6 August 2007
LINK IDENTIFIED BETWEEN ALZHEIMER'S DISEASE AND GLAUCOMA:
New Alzheimer's treatments may help treat major eye disease
UK scientists have shown for the first time that key proteins involved in Alzheimer's disease are also implicated in glaucoma, the major cause of irreversible blindness worldwide. Research carried out at the UCL Institute of Ophthalmology and funded by the Wellcome Trust has also shown that novel drugs being trialled for Alzheimer's disease which target this protein may be used to treat glaucoma.
The research team has developed a new technology for visualising nerve cell damage in the retina, known as Detection of Apoptosing Retinal Cells. Using this technology, they demonstrated that the protein beta-amyloid, which causes the so-called "plaque" lesions in the brains of Alzheimer's patients, also leads to nerve cell death in the retina. The research is published online today in the journal Proceedings of the National Academy of Sciences of the USA.
"We've seen for the first time that there is a clear link between what causes Alzheimer's disease and one of the basic mechanisms behind glaucoma," says Dr Francesca Cordeiro from University College London, who led the study. Dr Cordeiro is also a consultant ophthalmologist at the Western Eye Hospital, London, specialising in glaucoma. "However, this doesn't mean that everyone with Alzheimer's will develop glaucoma or vice versa. Glaucoma has a number of risk factors."
Glaucoma affects over half a million in the UK and as many as 65 million people worldwide. Little is know about what exactly causes the disease, which causes damage to the optic nerve in the eye; although the disease is traditionally attributed to increased pressure in the eye (known as "intraocular pressure", and clinical treatments attempt to lower this pressure). However a significant number of patients continue to lose vision despite their pressure being well controlled. The new research opens up a new avenue of treatment in glaucoma which does not involve treating intraocular pressure.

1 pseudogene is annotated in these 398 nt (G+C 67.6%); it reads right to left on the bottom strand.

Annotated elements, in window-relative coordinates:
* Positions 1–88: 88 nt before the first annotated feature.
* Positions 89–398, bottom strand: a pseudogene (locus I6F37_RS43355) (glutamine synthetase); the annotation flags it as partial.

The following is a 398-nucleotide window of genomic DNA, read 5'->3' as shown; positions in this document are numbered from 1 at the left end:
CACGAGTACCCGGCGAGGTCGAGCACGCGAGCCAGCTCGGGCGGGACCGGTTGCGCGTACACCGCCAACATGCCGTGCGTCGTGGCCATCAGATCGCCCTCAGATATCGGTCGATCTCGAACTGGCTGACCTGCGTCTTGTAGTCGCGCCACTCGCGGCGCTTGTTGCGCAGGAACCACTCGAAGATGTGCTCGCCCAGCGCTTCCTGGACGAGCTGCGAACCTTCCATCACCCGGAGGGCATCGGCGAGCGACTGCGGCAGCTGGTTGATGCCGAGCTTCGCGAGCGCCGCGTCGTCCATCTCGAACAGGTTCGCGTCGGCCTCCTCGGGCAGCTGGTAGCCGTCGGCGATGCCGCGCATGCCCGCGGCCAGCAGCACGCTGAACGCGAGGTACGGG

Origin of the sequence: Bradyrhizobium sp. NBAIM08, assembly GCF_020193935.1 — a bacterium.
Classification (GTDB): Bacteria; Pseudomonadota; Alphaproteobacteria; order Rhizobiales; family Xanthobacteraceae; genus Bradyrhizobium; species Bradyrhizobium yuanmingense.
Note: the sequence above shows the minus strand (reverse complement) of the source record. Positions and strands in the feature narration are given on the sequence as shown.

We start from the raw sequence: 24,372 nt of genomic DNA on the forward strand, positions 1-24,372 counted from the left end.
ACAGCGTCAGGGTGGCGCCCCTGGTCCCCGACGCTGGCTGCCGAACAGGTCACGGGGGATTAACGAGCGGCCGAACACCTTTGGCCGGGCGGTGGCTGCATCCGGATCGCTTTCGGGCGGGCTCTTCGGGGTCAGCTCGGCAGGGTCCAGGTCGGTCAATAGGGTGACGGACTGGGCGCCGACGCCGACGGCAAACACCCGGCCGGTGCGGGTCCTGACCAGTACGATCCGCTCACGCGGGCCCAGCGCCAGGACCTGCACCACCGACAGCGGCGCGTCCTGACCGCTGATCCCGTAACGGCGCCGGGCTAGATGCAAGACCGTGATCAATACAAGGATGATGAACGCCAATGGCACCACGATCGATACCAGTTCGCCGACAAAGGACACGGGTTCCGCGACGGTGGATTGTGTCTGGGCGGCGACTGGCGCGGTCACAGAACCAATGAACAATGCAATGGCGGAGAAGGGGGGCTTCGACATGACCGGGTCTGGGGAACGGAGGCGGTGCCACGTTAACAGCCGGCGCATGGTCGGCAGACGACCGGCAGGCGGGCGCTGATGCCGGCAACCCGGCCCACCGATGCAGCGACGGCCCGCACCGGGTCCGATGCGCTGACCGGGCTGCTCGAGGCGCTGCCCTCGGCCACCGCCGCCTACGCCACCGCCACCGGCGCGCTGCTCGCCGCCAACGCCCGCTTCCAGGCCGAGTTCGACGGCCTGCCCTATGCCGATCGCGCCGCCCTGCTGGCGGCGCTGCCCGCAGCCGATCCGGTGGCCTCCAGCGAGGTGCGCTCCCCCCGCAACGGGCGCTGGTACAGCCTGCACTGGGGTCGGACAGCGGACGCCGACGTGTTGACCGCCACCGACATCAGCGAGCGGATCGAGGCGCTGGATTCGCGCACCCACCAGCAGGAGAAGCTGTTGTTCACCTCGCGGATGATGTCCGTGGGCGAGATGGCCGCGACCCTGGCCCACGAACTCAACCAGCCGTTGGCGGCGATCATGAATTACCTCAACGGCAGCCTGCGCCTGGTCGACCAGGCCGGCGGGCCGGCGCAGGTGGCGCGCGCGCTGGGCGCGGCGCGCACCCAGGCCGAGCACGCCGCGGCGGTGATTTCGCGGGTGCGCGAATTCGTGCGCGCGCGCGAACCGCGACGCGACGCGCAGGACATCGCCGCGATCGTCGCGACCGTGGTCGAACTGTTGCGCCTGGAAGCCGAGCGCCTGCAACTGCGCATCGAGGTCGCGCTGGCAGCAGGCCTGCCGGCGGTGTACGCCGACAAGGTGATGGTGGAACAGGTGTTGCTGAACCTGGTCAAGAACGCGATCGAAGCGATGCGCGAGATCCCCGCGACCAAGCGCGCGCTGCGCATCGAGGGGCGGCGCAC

Dr. Cordeiro, together with Dr Li Guo and other colleagues have shown that drugs which work to prevent the build up of the beta-amyloid protein in Alzheimer brains can be used to treat glaucoma in animal models. One such drug, Bapineuzumab, is already being used in clinical trials to treat Alzheimer's patients by pharmaceutical companies Elan in Dublin and Wyeth in the US. However, the UK researchers have shown that when combined with two other novel Alzheimer's treatments, the effects on glaucoma are even stronger.
"We are trying a new approach which has never been tried before, not even to treat Alzheimer's disease," says Dr. Cordeiro. "Our success in treating glaucoma in the lab by combining different Alzheimer's treatments represents a brand new treatment strategy."
Research carried out previously by Dr. Cordeiro and colleagues and also funded by the Wellcome Trust suggested that the retina can provide a window into the brain, allowing doctors to diagnose Alzheimer's disease by looking for evidence of nerve cell death. Alzheimer's disease is the most common form of dementia. Nearly 700,000 people in the UK suffer from dementia and this is expected to exceed one million people by 2025.
"Many even within medicine fail to realise that the retina, commonly examined by high street opticians when they look at the back of the eye, is actually an extension of brain tissue, travelling down the optic nerve into the back of the eye," she says. " High street opticians have been routinely looking at the brain in a more direct way than has been possible by high tech brain scanners such as MRI and CAT."
Now, Dr. Cordeiro believes that this knowledge may mean that the eye could also be used to test potential treatments for Alzheimer's disease.
"Since we have shown that drugs for Alzheimer's disease can tackle glaucoma, then potentially we could use damaged retina to screen Alzheimer's drugs that target beta-amyloid build up."
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